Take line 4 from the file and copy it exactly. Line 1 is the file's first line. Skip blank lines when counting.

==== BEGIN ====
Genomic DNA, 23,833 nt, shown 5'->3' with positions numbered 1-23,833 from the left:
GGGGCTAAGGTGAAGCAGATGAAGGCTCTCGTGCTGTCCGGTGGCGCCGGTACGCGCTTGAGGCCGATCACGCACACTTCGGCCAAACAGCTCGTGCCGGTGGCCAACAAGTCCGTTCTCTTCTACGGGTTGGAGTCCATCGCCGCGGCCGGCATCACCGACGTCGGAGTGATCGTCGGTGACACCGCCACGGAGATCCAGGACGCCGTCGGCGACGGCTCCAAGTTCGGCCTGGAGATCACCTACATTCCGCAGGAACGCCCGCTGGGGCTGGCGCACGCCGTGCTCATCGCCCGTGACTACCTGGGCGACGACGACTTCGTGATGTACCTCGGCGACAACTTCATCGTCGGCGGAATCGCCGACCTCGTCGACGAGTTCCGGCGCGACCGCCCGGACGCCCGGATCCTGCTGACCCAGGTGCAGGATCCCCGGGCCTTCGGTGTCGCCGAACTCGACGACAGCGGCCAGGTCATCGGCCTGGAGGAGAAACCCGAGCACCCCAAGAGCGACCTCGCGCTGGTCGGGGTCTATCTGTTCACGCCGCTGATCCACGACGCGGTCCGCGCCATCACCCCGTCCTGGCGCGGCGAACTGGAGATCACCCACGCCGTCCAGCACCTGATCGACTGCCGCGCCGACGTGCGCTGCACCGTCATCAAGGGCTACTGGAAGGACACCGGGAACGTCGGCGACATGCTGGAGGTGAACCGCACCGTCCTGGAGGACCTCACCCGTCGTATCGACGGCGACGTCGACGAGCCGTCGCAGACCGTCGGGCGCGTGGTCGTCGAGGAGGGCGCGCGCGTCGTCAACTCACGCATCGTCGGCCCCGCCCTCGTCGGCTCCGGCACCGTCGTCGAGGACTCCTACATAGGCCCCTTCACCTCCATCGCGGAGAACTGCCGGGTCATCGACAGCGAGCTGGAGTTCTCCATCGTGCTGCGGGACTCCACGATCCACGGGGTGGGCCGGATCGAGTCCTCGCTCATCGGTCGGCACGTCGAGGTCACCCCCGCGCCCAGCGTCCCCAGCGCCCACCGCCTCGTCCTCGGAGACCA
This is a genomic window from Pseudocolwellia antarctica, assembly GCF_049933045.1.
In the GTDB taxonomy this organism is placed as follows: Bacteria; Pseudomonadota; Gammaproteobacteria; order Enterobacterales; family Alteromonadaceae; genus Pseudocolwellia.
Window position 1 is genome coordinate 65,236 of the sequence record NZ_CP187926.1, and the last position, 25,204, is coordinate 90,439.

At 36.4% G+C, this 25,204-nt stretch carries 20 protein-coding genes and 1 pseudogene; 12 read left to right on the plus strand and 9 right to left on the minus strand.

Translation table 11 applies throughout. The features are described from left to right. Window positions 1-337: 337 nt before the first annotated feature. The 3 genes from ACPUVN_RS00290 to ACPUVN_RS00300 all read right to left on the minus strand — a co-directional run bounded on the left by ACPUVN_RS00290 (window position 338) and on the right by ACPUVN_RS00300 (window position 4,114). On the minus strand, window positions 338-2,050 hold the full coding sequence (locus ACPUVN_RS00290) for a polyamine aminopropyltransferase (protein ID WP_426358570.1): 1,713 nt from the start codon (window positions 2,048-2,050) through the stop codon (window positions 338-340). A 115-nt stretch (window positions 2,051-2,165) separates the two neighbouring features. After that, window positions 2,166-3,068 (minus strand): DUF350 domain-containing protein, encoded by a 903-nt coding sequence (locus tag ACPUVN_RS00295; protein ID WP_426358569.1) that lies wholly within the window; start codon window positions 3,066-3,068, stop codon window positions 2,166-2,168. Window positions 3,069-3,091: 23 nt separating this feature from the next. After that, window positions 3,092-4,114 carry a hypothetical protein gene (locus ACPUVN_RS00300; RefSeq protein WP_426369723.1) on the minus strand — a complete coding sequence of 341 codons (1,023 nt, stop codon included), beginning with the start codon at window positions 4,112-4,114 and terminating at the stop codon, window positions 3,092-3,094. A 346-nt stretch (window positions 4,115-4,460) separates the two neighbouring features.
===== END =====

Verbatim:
In the GTDB taxonomy this organism is placed as follows: Bacteria; Pseudomonadota; Gammaproteobacteria; order Enterobacterales; family Alteromonadaceae; genus Pseudocolwellia.